BIROn - Birkbeck Institutional Research Online

    Perceptions of psychosocial hazards, work-related stress and workplace priority risks in developing countries

    Kortum, E. and Leka, S. and Cox, Tom (2011) Perceptions of psychosocial hazards, work-related stress and workplace priority risks in developing countries. Journal of Occupational Health 53 (2), pp. 144-155. ISSN 1341-9145.

    [img] Text
    7215.pdf - Published Version of Record
    Restricted to Repository staff only

    Download (573kB)
    [img] Text
    7215a.pdf - Author's Accepted Manuscript
    Restricted to Repository staff only

    Download (218kB)


    Objectives: During the last few decades, major global developments in the world of work include an international trend to shift production to developing countries, with wide variations in working conditions and exposure to traditional and emerging occupational risks, such as psychosocial risks. The latter have rarely been addressed or explored in developing and economically-emerging country contexts while we find an abundant body of research from industrialized countries. The research presented, which is part of a larger study, explored the perception of multi-disciplinary experts from different regions, as defined by the World Health Organization (WHO), of the nature of psychosocial hazards, and work-related stress, as well as their views on workplace priorities that require urgent attention. Methods: Semi-structured interviews were conducted with 29 experts from developing countries which were subjected to thematic analysis. A two-tiered Delphi survey was completed by 74 experts in the first round with 53 of these experts completing the survey in the second round. Results: Psychosocial hazards and work-related stress were mostly seen as interchangeable in terms of source and effect and all participants perceived them as concern to their workforce. Through the interviews and the Delphi surveys they allude to our contemporary understanding of psychosocial risks. Workplace risks of priority differed by region but primarily work-related stress, injury and accident prevention, and substance abuse and risk behaviors were reported to require urgent attention. Conclusions: The current lack of awareness and research in the area of psychosocial risks and work-related stress hampers action in developing countries. International experts should support the exchange of information and the development of interventions in workplaces in developing countries with a view to integrating these emerging risks into comprehensive occupational health and safety policy frameworks to make such approaches more effective.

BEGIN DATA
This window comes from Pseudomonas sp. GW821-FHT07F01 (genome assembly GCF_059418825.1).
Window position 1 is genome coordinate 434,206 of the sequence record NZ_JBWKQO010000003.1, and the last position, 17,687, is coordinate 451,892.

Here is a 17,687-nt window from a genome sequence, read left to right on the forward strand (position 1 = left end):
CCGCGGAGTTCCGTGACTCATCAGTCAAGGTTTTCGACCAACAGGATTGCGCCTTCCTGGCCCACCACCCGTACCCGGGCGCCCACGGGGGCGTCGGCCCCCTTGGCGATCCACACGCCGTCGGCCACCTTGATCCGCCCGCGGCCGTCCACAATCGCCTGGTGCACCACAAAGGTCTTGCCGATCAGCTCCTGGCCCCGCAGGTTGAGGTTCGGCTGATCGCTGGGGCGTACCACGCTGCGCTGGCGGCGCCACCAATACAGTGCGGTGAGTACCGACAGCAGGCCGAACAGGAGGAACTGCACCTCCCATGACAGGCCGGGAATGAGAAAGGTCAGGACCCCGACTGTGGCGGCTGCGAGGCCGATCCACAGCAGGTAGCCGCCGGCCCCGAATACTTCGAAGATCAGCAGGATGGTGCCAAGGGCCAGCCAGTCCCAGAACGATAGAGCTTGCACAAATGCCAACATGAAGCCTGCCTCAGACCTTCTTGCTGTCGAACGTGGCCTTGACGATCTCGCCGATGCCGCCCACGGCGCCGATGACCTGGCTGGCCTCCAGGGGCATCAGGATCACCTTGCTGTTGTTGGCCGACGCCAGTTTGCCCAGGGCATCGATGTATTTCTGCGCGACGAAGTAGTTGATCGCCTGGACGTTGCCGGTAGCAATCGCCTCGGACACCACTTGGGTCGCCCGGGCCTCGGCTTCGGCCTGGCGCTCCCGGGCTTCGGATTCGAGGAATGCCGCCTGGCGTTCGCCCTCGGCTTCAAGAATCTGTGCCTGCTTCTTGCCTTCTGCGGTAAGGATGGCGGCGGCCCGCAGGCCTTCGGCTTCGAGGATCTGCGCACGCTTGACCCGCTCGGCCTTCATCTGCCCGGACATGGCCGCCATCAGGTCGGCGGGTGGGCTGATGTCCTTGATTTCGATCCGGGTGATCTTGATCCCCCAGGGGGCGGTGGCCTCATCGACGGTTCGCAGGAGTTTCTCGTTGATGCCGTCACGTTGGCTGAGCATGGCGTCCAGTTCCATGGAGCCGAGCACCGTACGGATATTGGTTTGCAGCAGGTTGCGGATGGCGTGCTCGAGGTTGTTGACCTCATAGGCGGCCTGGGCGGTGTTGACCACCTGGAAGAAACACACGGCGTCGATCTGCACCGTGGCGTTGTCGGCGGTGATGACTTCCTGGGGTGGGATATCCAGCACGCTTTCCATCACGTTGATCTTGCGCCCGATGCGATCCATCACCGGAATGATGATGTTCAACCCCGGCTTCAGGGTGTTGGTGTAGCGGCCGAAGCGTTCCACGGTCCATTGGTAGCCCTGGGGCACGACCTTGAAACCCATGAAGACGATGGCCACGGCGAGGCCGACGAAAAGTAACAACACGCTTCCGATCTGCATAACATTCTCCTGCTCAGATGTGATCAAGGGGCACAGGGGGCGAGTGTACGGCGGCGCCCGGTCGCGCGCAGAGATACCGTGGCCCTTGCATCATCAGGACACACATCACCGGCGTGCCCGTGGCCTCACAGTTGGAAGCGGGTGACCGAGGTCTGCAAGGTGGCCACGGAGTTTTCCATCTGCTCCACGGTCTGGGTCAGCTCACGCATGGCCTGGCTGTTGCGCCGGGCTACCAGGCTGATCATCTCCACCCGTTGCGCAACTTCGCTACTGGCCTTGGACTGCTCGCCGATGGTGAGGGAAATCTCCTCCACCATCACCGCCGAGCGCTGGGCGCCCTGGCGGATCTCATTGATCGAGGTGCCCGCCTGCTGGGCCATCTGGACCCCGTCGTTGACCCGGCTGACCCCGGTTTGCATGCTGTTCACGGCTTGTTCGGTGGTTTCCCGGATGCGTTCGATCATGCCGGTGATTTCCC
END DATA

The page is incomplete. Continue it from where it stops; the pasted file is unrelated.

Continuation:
Item Type: Article
    School: Birkbeck Faculties and Schools > Faculty of Business and Law > Birkbeck Business School
    Depositing User: Administrator
    Date Deposited: 05 Jun 2013 07:43
    Last Modified: 02 Aug 2023 17:05


    Activity Overview
    6 month trend
    6 month trend

    Additional statistics are available via IRStats2.

    Archive Staff Only (login required)

    Edit/View Item Edit/View Item